Wednesday, November 26, 2008


clipped from:

Those who try to explain the current fighting in terms of tribal differences, between the Tutsi-associated Banyamulenge of eastern Congo and some Hutu-linked groups, are missing the point. Yes, the spillover from the Rwandan genocide of 1994 affected this region. But, in a state as failed as the Congo, relatively small tribal frictions can be turned into a national crises. And the current crisis needs to be understood, as it was in King Leopold's day, as a battle over Congo's rich natural resources.

These resentments have been exacerbated by jealousies over vast contracts recently signed between China and the government of President Joseph Kabila. Anger has focused on the likelihood of Kabila and his inner circle, from his base in the southern province of Katanga, skimming off vast sums from these opaque deals.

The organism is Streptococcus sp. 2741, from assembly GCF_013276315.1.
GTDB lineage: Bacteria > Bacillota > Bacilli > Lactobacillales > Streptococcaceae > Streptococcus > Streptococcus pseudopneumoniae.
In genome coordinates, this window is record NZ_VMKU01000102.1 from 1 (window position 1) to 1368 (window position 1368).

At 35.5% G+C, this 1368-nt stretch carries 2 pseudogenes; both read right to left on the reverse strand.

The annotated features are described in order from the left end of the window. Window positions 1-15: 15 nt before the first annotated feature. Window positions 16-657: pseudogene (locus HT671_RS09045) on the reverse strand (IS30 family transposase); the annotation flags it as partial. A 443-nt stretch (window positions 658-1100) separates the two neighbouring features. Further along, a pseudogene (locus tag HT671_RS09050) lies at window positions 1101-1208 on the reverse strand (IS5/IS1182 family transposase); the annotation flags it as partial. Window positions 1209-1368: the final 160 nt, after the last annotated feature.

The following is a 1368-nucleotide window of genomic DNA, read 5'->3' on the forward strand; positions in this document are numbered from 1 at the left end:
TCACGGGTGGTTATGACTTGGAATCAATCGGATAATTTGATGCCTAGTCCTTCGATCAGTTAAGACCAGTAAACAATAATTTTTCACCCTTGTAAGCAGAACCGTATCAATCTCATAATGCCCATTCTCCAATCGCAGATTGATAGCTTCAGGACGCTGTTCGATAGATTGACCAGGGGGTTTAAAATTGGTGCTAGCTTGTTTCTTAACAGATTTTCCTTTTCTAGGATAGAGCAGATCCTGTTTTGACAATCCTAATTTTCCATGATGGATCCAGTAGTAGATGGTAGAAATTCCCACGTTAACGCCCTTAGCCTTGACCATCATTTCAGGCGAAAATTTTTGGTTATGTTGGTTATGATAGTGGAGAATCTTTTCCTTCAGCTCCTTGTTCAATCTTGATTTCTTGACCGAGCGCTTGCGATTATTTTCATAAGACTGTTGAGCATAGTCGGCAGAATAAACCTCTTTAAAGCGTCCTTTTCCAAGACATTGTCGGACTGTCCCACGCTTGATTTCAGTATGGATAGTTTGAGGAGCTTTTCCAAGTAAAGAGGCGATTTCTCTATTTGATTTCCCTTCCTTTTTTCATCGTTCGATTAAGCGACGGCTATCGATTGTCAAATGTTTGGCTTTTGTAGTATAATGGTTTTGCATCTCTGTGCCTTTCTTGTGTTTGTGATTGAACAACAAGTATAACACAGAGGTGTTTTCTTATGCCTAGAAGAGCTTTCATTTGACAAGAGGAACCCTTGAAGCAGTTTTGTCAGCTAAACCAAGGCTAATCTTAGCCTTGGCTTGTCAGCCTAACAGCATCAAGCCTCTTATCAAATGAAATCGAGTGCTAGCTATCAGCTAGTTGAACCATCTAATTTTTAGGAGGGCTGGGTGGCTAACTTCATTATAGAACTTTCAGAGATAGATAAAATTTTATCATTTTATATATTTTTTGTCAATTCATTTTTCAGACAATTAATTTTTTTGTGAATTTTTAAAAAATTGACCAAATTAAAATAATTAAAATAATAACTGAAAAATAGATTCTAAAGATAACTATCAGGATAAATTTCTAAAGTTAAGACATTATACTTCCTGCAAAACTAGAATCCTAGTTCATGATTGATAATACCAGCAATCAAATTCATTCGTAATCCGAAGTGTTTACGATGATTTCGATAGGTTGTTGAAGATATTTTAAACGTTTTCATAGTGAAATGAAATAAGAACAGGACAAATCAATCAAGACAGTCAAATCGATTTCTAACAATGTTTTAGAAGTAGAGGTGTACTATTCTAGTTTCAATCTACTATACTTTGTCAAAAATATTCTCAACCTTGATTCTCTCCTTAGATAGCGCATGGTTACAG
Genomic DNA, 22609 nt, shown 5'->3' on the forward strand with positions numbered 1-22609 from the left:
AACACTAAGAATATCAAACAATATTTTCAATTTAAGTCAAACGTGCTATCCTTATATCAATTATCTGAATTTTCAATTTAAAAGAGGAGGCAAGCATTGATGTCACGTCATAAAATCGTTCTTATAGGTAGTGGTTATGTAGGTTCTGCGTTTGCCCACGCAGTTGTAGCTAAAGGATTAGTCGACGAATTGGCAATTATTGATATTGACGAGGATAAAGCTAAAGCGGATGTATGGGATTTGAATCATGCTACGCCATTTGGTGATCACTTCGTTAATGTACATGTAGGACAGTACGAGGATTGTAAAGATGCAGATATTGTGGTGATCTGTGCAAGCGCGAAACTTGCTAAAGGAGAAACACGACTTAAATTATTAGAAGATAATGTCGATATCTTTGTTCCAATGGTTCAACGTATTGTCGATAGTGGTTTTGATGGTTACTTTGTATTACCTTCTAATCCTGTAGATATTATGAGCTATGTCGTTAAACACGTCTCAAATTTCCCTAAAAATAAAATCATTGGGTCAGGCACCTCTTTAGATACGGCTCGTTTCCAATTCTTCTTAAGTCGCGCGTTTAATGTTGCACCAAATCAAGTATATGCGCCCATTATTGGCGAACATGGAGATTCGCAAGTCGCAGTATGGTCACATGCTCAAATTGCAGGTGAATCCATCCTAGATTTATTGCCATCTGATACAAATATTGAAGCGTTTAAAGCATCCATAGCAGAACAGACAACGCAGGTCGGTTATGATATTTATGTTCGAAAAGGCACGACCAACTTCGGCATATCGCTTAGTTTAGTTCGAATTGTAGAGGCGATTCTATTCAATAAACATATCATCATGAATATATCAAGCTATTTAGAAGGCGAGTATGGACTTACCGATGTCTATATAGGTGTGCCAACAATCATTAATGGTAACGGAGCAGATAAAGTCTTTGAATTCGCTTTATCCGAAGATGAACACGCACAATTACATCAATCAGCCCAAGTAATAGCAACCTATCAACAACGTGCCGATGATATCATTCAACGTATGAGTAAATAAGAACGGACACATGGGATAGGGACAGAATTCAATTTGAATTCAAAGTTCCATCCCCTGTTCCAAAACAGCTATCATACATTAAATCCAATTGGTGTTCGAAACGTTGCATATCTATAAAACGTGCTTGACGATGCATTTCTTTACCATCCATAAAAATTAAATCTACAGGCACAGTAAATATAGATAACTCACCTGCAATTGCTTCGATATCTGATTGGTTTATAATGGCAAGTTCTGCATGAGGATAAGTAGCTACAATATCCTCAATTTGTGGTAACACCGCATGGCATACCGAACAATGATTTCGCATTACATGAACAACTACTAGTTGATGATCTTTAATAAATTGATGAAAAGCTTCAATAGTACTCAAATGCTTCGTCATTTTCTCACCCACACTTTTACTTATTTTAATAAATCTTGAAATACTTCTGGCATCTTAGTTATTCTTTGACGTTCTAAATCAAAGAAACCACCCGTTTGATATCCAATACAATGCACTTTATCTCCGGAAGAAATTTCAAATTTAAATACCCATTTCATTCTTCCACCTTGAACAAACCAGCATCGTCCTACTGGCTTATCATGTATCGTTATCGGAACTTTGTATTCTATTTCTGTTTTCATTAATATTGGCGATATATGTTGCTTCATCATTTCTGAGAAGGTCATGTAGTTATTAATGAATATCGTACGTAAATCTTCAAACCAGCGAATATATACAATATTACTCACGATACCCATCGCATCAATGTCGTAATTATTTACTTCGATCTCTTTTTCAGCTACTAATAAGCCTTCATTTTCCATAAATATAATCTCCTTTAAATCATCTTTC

Details of the contracts, and lucrative bribes and backhanders, are scant. But the scale became clear when, two years ago, China promised Congo $5bn in exchange for rights to much of its copper, cobalt, tin and other minerals.
It has also inspired the Tutsi-influenced rebels of the Kivus, led by General Laurent Nkunda, whose insurgency is designed to force Kabila to share the spoils.

The fact that Rwanda supplies weapons, ammunition, manpower and communications to Nkundu’s rebels is one of Africa’s worst kept secrets.

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